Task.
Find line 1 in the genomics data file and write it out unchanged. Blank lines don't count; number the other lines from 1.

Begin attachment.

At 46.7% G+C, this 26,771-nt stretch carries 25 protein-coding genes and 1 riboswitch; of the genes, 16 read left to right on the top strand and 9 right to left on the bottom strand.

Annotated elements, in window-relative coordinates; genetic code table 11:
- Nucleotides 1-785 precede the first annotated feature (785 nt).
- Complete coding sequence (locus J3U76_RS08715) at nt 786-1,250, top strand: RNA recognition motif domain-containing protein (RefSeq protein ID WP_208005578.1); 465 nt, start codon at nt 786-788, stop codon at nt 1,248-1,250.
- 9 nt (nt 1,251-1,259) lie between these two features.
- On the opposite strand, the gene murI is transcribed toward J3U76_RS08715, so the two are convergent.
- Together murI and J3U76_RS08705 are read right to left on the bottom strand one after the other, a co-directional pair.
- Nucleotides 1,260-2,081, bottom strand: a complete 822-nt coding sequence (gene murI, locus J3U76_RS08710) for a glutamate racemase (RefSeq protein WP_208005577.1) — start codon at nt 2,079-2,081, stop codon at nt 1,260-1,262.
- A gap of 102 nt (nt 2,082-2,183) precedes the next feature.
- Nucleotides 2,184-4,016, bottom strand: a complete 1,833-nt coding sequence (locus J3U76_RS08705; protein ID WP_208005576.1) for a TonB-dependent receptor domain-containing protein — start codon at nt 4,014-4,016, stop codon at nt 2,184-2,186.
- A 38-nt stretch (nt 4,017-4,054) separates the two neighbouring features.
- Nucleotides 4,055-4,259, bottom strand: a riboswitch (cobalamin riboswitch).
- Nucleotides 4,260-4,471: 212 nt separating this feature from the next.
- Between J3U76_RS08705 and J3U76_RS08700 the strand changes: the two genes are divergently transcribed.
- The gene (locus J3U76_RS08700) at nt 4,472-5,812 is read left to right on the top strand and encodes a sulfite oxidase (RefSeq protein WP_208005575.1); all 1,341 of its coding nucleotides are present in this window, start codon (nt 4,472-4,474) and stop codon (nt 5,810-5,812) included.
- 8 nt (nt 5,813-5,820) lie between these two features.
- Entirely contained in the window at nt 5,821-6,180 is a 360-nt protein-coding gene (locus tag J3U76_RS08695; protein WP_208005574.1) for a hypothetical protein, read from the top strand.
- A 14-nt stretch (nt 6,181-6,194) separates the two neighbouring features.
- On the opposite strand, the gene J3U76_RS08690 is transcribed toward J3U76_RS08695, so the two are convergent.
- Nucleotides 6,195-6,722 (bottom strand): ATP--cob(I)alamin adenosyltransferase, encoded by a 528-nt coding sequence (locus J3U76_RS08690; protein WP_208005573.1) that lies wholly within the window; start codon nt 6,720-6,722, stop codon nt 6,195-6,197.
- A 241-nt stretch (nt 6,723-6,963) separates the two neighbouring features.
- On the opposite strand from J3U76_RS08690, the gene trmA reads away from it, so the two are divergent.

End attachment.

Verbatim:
At 46.7% G+C, this 26,771-nt stretch carries 25 protein-coding genes and 1 riboswitch; of the genes, 16 read left to right on the top strand and 9 right to left on the bottom strand.